[ samuelsaintthomas.com ]

the ontological noodle:
an excerpt
samuel saint shomas


I could have, I suppose, picked up enough at the market for several parties all at once.  But I liked the immediacy, the excitement, of rounding the aisles at prime speed.  Hungry people were coming over. And throwing a party is important business, especially when it’s for classmates.  So, straight from Philosophy 457, as I’d done all semester, I threw my book bag on the back seat of my old Saab and headed over to the market.  A pound of extra firm tofu, some tomato paste (3 cans for a dollar), one stick of salted butter, four cloves of garlic, a pound of generic Swiss, and two large bags of fresh spinach linguine.  The organic extra virgin olive oil, double fermented soy sauce, and the secret herbs I always stocked.  Then, to the wine shop for cheap Slovenian cabernet.  Double bottles.  Value. 

Even before I’d unpacked my bags, the pan was hot, butter and garlic already volunteering their sensual scents.  You see, my sauce, the only sauce worth serving, is built from the bottom up, slowly, and definitely will not be hurried.  It could take hours.  And what goes in it, is, and will remain, top secret.  So don’t ask.  All the more reason I melted, chopped, dashed, browned, and ground my herbal invention before my friends arrived.  Then, as I watched it work and bubble, I got the first bottle of wine off to a proper start.  Soon enough, though, the whole event began to rise right out of the pan.  Crazy revelers would be knocking, and there was plenty of wine.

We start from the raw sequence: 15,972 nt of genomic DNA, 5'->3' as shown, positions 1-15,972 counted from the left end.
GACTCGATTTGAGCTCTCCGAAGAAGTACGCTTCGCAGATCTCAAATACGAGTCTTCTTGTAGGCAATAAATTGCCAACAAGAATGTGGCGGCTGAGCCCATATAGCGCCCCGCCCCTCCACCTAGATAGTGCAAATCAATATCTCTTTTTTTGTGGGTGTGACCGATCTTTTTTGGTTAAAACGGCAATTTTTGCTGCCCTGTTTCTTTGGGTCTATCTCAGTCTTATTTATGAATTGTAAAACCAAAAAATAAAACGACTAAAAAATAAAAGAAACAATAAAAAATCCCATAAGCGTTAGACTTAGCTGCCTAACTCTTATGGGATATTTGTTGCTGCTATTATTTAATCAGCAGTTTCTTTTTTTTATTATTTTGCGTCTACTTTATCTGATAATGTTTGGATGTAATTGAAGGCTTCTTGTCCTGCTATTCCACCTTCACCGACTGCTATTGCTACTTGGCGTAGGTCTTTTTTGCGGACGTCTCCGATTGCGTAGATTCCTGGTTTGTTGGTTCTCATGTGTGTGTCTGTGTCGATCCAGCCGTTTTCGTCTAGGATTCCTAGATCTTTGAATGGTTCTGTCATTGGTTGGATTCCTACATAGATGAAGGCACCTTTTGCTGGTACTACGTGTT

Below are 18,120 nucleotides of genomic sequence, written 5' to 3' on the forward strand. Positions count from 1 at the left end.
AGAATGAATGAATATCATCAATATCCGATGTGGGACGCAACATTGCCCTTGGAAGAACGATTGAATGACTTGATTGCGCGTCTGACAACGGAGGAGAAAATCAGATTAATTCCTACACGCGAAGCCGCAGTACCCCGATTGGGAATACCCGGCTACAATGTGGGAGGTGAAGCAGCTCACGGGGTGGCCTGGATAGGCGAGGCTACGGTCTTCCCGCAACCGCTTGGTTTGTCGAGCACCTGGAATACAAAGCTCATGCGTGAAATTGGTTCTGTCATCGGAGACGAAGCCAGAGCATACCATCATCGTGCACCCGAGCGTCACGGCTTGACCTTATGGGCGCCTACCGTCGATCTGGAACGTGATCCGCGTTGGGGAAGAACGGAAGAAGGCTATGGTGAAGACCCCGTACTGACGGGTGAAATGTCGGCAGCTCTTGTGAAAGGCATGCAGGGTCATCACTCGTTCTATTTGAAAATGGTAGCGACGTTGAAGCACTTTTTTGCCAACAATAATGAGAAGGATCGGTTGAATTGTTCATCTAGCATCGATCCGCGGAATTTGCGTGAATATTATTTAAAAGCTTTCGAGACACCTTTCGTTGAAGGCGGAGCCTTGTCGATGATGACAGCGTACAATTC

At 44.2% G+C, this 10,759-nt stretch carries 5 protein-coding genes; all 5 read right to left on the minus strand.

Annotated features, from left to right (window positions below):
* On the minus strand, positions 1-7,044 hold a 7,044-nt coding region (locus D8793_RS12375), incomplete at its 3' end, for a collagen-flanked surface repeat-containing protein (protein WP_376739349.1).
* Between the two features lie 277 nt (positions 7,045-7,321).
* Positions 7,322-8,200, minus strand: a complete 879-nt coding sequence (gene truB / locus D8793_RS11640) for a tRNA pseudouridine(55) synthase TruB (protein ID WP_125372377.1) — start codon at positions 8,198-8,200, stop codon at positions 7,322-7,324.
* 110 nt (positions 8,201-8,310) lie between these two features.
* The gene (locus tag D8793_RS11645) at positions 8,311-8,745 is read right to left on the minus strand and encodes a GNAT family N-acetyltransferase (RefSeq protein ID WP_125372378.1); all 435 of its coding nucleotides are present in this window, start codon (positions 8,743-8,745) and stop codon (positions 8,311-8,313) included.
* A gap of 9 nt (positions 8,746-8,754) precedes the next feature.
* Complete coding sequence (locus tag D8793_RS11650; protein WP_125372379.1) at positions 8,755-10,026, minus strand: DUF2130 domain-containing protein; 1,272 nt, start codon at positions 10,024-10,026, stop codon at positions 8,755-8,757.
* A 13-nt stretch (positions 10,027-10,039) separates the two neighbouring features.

But no one ever actually knocked.  It was more like a welcome break and entry.  When Ken came through the door, Josephine was already there, standing near the sauce with a canning jar of wine. 

“Canning jars, yeah,” she said, “They’re unbreakable.” 

It was near zero outside, yet all Ken wore was a depreciated tee shirt under his thinning old Harley jacket.  He styled himself tougher than he really was.  Or maybe it was the other way around; I could never tell.  Nevertheless, he was the only person on campus with sleeve and turtleneck tattoos. 

“All I had was a bagel all day,” he said.  He stood there in the doorway to the kitchen, leaning, hugging a glass of wine, telling candid tales of growing up in a dysfunctional family, a mad mess of things.  He had, most likely, thought all day about what he wanted to say.  It was as if he were waiting for...

<-read more-<

 

.start. .whois. .read. .listen. .look. .bio. .blog. .facebook. .sayhello.
|| Design & Content © Samuel Saint Thomas | All Rights Reserved ||